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The anatomy of a baseball schedule

dp logo1Foul Tips: The anatomy of a baseball schedule

By: Austin Alexander-November 10, 2006

 

For players, parents and high school coaches who plan to send their spring schedule to college coaches, professional scouts, or anyone else for that matter, please consider the following.

 

Many schedules we receive do not have the name of the high school anywhere on it! And believe it or not, not everyone outside your area automatically knows what “LHS” stands for. Understand that there are plenty of “LHS’s” in South Carolina and hundreds more outside the border. You sure would hate to be a quality player at Loris, for instance, but the college recruiter shows up at Lexington High School wanting to see you play. Here’s another example. “Tiger Baseball” can also apply to several other prep programs.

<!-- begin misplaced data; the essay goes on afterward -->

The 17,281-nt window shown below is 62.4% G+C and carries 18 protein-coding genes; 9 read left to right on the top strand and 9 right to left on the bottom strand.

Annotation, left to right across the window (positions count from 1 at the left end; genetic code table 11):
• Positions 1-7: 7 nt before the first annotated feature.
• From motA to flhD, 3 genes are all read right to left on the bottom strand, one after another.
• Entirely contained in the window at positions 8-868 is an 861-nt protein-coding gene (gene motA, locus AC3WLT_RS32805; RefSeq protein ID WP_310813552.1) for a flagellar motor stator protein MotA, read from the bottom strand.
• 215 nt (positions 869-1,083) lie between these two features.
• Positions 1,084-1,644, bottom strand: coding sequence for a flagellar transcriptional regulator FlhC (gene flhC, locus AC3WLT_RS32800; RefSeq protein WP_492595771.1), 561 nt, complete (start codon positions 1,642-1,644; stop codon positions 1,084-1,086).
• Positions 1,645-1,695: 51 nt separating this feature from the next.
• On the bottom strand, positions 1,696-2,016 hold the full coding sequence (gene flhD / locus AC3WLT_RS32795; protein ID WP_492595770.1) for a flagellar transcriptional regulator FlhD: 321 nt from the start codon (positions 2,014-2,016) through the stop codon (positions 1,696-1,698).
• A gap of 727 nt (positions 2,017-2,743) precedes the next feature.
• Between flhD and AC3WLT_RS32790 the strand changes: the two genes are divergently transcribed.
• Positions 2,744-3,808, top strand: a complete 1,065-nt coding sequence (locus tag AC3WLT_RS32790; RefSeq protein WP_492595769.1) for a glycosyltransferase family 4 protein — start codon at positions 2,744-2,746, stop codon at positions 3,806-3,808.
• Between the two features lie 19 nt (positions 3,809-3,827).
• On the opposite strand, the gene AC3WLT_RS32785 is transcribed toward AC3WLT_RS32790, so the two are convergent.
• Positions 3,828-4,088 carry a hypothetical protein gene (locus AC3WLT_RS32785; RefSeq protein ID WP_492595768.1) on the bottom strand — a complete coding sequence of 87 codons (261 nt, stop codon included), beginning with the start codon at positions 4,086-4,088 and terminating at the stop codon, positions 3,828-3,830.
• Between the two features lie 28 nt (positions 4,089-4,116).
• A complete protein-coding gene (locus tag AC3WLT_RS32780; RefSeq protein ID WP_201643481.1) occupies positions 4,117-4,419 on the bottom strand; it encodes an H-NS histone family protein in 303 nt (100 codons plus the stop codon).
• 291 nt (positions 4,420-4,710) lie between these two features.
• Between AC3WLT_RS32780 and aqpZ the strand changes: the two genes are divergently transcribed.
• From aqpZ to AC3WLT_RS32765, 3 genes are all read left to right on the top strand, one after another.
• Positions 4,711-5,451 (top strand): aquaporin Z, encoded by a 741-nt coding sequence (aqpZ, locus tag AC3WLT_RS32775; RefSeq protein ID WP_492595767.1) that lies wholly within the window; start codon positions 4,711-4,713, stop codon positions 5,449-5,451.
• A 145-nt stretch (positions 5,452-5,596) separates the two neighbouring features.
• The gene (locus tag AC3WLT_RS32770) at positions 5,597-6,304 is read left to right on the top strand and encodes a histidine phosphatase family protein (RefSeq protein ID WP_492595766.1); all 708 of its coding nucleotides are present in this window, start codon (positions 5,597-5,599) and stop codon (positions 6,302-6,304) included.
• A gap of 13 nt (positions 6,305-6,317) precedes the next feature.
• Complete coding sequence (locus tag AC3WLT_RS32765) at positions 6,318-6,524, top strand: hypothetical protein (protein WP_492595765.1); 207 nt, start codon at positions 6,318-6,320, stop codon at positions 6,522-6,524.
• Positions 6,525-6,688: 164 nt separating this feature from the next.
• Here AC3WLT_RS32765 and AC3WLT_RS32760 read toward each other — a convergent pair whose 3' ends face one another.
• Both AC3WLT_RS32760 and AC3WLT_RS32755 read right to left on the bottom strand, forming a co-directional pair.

Do not assume that people can distinguish one from another because when your schedule gets stuffed into a folder or notebook with hundreds of others like it, you don’t want to make it difficult for an evaluator to make that distinction.

Another thing. It doesn’t hurt to put the school address somewhere on the schedule. This way it can easily be plugged into Mapquest or GPS and directions can quickly be located. If your field is not at the high school, meaning you play your games at the local legion field or city park, include that as well. You don’t want a college coach driving around your town looking for the ballpark while missing your round of infield/outfield or batting practice. Make it easier for the people whose time demands are already strained.

Lastly, add the head coaches name, email address and/or cell phone number (including area code). This can be particularly helpful when trying to lock down pitching match-ups or avoiding long drives to rainouts.

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